I use the Dominican Republic as a case study to reflect on issues of social development, state formation, religion, politics, social movements, citizenship, and democracy. My explorations of Dominican society began with a monograph on State and Society in the Dominican Republic (Westview Press, 1995), an essay that provides an interpretation of Dominican society through the 19th and 20thcenturies. As a follow up to this research, in collaboration with Dr. Hobard Spalding, I edited The Dominican Republic Today, a book that explains the transformation of Dominican society in the 1980s (The Buildner Center for Western Hemisphere Studies, 1995).
I also published The Catholic Church and Power Politics in Latin America: The Dominican Case in Comparative Perspectives (Rowman and Littlefield, 2007). This monograph examines the role of the Catholic Church in political mediation in five Latin American nations. It was translated into Spanish in 2009 and, in 2010, the Ministry of Culture of the Dominican Republic gave it the National Book Award in recognition for its contribution to the understanding of Dominican society.
In 2016, the Archivo General de la Nación in the Dominican Republic published my book In Search of Citizenship: Social Movements and Democratization in the Dominican Republic, a monograph in Spanish that analyzes a variety of social movements including, labor, peasant, urban poor, teachers, and environmentalists. It explains how, through their social struggles, these movements have contributed to the development of social citizenship and democratization.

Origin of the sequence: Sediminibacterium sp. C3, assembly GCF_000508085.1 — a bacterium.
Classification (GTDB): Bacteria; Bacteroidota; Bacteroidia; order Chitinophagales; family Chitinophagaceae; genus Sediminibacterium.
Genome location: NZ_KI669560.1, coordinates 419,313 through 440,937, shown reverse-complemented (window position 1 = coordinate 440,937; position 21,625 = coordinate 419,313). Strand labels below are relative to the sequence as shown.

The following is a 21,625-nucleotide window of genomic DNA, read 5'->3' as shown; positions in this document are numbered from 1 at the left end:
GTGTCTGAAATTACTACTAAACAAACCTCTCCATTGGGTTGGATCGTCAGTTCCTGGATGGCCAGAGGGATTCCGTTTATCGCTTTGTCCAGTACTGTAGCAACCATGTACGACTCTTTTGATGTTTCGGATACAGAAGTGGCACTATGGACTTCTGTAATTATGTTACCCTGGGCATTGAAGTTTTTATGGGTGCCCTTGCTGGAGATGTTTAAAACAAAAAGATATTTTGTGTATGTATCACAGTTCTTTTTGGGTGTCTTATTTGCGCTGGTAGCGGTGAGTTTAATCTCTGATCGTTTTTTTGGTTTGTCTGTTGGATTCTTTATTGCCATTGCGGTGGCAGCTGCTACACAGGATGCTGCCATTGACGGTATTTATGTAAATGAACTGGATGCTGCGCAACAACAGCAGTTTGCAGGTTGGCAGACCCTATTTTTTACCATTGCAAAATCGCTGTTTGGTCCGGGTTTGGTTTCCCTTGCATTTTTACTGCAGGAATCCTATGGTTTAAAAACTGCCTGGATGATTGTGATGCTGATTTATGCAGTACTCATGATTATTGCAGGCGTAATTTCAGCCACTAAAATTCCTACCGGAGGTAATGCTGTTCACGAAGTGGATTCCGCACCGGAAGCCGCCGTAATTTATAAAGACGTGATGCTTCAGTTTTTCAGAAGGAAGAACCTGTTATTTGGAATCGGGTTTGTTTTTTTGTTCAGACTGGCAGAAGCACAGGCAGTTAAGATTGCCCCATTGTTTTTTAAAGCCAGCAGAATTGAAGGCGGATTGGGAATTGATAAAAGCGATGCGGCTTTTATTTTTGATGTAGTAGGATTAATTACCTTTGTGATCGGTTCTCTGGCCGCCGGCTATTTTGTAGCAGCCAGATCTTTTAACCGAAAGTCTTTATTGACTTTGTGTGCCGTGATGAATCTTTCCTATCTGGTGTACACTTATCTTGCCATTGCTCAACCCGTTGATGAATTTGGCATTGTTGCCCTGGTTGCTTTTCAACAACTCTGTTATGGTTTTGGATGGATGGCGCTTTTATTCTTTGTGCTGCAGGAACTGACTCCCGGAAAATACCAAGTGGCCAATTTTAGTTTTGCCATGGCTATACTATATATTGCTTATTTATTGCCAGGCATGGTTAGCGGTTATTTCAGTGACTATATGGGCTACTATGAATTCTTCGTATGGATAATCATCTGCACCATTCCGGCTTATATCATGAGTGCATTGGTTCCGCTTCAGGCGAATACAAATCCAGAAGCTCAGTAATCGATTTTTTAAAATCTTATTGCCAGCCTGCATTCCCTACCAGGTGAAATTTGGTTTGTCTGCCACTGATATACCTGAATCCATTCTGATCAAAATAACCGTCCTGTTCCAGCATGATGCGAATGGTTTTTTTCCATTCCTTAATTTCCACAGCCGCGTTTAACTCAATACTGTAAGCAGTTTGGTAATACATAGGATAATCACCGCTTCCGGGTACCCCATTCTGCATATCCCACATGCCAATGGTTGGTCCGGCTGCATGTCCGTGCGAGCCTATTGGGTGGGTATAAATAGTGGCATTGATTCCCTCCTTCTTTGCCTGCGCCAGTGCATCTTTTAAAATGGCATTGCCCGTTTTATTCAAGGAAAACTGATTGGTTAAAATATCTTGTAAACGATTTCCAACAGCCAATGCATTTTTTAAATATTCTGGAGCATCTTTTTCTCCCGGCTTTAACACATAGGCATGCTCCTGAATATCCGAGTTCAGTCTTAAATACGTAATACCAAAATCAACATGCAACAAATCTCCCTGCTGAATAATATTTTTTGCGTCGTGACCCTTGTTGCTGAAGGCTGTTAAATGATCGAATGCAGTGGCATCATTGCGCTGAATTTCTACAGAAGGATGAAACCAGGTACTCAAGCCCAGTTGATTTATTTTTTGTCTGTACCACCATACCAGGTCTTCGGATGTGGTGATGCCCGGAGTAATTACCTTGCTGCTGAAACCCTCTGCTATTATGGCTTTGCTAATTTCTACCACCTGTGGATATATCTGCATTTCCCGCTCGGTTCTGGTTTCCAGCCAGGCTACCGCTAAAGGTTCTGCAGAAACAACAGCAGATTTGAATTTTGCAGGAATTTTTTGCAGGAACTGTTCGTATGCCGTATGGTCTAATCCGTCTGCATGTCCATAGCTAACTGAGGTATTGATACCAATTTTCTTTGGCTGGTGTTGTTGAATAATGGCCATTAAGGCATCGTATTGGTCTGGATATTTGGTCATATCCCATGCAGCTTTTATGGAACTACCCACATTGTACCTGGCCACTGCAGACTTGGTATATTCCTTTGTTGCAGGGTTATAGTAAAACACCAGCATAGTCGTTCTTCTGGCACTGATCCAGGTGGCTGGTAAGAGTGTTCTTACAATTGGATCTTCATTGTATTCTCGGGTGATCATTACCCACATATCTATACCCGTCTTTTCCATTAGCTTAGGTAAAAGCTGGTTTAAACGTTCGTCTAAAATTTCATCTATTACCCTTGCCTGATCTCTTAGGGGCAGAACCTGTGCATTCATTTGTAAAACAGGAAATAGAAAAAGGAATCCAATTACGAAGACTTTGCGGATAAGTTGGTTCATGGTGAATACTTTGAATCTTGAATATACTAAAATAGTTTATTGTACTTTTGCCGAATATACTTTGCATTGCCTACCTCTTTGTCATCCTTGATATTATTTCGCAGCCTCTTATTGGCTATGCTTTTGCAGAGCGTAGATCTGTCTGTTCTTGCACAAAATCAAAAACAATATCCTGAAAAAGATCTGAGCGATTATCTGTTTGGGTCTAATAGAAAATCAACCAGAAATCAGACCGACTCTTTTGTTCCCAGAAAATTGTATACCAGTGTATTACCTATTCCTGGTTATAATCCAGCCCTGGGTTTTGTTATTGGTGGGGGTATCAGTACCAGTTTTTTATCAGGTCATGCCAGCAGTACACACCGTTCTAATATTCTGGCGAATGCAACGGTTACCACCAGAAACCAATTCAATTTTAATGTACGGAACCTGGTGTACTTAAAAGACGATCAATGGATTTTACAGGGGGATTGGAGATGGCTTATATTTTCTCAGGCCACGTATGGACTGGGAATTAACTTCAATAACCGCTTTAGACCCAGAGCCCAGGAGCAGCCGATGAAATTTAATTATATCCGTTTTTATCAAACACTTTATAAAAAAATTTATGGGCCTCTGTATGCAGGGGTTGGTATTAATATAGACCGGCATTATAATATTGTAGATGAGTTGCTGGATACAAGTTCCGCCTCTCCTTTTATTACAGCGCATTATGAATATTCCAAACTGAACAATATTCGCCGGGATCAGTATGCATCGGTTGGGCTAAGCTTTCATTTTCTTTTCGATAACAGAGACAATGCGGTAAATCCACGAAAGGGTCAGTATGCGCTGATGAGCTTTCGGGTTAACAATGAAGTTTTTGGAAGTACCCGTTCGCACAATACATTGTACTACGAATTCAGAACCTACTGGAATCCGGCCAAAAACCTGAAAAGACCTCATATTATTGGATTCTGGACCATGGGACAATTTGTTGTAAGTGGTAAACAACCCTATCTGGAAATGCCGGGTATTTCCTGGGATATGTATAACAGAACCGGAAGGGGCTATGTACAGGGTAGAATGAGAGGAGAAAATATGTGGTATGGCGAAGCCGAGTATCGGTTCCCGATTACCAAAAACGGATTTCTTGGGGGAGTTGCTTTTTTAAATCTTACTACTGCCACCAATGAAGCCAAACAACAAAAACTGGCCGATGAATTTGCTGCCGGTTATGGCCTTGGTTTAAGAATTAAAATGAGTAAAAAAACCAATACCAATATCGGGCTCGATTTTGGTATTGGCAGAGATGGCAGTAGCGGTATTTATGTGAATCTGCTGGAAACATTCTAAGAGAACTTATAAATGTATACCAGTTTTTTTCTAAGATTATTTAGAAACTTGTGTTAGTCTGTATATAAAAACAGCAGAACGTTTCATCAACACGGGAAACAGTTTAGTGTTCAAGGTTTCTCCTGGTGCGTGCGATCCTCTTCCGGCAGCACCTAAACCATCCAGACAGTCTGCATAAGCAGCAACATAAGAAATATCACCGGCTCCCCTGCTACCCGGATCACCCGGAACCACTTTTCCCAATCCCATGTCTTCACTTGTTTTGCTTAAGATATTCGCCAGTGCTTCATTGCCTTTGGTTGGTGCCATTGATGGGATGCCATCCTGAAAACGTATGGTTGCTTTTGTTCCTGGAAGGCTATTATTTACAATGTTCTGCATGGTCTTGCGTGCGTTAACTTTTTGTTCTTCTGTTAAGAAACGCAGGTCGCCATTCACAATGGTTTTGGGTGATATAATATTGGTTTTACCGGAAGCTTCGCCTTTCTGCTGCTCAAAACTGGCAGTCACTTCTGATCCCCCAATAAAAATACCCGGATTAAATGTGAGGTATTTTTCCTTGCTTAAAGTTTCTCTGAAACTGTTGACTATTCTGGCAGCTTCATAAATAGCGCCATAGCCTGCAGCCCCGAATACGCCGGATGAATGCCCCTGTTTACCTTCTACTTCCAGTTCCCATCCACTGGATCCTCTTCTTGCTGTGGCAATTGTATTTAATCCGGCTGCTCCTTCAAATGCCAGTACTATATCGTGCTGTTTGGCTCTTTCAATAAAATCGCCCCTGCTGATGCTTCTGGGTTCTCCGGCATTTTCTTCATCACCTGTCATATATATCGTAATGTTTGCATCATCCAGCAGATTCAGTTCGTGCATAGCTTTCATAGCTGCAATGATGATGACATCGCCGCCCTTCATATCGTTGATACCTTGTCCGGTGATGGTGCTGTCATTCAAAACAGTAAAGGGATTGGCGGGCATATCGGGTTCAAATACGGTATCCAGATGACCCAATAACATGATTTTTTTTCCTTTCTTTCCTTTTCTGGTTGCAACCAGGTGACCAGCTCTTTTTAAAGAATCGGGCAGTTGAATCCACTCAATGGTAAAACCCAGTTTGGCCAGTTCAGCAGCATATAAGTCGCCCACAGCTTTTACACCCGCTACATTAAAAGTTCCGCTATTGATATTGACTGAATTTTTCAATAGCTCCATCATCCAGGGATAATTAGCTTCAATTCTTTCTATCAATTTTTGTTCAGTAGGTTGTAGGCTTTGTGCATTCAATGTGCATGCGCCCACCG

In addition, in 2016, Palgrave McMillan, published Popular Sovereignty and Constituent Power in Latin America: Democracy from Below, a volume I edited with the collaboration of Dr. Carlos Figureoa Ibarra of the Benemerita Universidad Autonoma de Puebla in Puebla, Mexico. This collection combines a bottom-up and top-down approach to the study of social movements in relationship to the development of constituent power in Latin America. Presently, I am doing preliminary research for a new book on the social transformation of the northern Cibao region in the Dominican Republic and writing a paper on the 4% movement for pre-university education in the Dominican Republic.
Emelio R. Betances
Professor, Latin American Studies
Phone: (717) 337 - 6299
Box: Campus Box 0412
Room 110 C
300 North Washington St.
Gettysburg, PA 17325-1400
BA Adelphi University, 1978
MA Rutgers University, 1982
PhD Rutgers University, 1989
Political Sociology, Historical and Comparative Sociology, Social Movements, Democracy and Citizenship